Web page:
To Be Not-So-Fear-Filled

Three interesting things all happened last week:

  1. I received a signed copy of the book The Fear Cure by Lissa Rankin.
  2. On the phone, my mother told me that she appreciated my fearless, ferocious, and heart-centric approach towards experiencing and expressing how I want to show up, who I want to be, and what I want to share with the world around me.
  3. A tender moment in conversation was shared between my boyfriend and me where he asked me what my fears were.

And here’s the truth. I’m not a very fear-filled person. I’m normally not one to assess risk or go down the rabbit hole with “what-ifs”, “could-haves”, or “uh-ohs”. Instead, the inner workings of my being sound, and feel, and look something like this:

Fearlessness is being willing to take risks and break rules, rules that I have created for myself, rules that others have created for me.

Fearlessness is speaking my truth and using my voice, even though I sometimes over share and un-filter my thoughts, I always learn from whatever edges I am pushing.

Fearlessness is quitting jobs that make me feel confined, small, and not creative, and instead, seeking work that fills me, inspires me, and feeds my soul, even if I am uncertain of how it will pay my bills.

Fearlessness is being okay with saying no, being the first to leave,and opting to “miss out” from a place of self-care and self-knowing.

Fearlessness is creating lists, manifesting goals, and exploring wild dreams, then whole-heartedly surrendering and letting-go of my attachment to the outcome.

Fearlessness is having hard conversations and asking big questions, even if that means I will experience heartache, disappointment, or loss.

Fearlessness is having dated a lot of different people, recognizing that no one person will ever be the “perfect” match, but finding a few that touch my soul so profoundly that I will never look at life or love the same.

Fearlessness is having the good fortune of knowing that someone always has my back, that I am never alone, and that in moments of loneliness,I need to make better friends with myself.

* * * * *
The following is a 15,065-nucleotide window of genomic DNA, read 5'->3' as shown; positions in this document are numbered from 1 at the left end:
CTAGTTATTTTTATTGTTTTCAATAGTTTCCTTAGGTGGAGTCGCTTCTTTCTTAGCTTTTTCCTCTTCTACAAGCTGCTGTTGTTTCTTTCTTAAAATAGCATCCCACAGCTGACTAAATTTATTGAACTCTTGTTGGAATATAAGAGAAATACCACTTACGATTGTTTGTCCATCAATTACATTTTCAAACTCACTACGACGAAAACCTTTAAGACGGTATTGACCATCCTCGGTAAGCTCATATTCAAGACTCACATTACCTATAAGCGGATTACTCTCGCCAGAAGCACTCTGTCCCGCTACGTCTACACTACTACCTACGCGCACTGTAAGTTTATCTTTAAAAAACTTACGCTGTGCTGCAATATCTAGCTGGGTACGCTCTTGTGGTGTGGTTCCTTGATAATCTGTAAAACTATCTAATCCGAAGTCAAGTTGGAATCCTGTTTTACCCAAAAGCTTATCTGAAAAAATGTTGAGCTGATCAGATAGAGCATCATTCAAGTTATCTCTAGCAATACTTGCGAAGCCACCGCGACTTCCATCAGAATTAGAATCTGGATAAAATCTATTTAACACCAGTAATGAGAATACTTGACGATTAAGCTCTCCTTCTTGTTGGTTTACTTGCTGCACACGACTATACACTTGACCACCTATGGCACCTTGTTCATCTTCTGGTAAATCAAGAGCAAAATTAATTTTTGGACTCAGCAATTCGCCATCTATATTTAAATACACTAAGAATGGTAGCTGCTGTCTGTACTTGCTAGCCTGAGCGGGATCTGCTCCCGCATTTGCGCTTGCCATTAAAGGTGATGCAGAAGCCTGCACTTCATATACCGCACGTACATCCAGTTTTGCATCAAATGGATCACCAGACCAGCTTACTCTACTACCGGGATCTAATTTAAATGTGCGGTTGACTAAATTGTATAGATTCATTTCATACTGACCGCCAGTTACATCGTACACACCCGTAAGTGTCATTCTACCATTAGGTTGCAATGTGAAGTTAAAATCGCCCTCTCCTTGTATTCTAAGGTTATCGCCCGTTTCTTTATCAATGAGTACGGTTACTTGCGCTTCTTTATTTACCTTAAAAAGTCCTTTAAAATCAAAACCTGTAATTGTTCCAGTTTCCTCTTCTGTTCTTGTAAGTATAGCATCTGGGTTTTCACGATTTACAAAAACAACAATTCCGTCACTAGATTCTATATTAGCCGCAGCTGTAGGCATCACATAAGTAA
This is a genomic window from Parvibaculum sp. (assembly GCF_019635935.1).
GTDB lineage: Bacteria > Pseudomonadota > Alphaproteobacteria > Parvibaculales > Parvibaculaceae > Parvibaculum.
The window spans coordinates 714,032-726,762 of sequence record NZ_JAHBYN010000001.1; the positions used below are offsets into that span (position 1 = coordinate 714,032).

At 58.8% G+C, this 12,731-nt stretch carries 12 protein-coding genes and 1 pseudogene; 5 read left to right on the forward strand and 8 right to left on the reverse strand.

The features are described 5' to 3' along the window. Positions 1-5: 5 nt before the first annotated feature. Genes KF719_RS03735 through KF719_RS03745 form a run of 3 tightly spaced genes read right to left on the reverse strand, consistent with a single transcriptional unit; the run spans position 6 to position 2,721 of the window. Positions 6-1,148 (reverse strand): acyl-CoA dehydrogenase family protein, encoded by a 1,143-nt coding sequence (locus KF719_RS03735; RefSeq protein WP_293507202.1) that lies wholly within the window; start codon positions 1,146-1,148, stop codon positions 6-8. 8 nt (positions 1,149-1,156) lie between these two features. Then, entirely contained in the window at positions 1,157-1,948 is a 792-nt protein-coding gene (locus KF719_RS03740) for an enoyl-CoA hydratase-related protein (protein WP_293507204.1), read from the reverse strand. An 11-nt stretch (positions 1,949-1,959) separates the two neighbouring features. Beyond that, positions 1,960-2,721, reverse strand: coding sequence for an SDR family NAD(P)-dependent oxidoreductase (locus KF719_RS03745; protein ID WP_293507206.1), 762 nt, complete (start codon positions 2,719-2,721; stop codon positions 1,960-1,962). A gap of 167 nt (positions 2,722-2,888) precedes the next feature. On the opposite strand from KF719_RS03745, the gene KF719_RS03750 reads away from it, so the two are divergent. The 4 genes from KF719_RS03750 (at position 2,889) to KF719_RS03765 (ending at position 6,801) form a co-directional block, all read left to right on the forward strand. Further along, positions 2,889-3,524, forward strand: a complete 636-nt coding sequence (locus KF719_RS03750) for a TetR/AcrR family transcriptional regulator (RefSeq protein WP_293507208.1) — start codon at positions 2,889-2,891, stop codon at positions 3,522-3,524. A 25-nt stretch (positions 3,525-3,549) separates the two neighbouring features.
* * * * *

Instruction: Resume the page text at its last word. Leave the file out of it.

Fearlessness is knowing that no words or actions from the outside world can ever break me, as I have said and done far crueler things to myself than anyone else would ever be capable of.

Fearlessness is being vulnerable, expressing my feelings, and showing my most authentic self, even when it makes me the weirdest, wildest, or most sensitive person in the room.

Fearlessness is embracing physical touch and sexual exchanges, because I have been one of the few fortunate enough to not have experienced a scary or unsafe physical experience.

Fearlessness is trusting my body and my innate inner knowing, as my intuition had never, ever led me astray.

Fearlessness is being comfortable being alone, and willing to explore all of the murky, scary, and fucked-up sides of myself.

Fearlessness is being sometimes overly trusting and slightly naive, as I have been blessed to have never been robbed or assaulted or burned (that badly).

Fearlessness is experiencing the isolation, sadness, and overwhelm, that often comes with persistent illness, only to realize that I have the power to heal myself.

Fearlessness is trusting in something bigger than myself, seeing the world, exploring nature, and knowing that I am a very small piece of a much larger picture.

Fearlessness is becoming friends with my inner child, and learning to recognize when my small, ego-driven self is out of alignment with the truth of who I am.

Fearlessness is loving deeply and fully with my whole heart, even with knowing that I may be hurt or left or forgotten.

Fearlessness is embracing the impermanence of everything, that no matter how painful or joyful, sorrow-filled or celebratory, I always have the choice to do my best in being present to what is, as it is.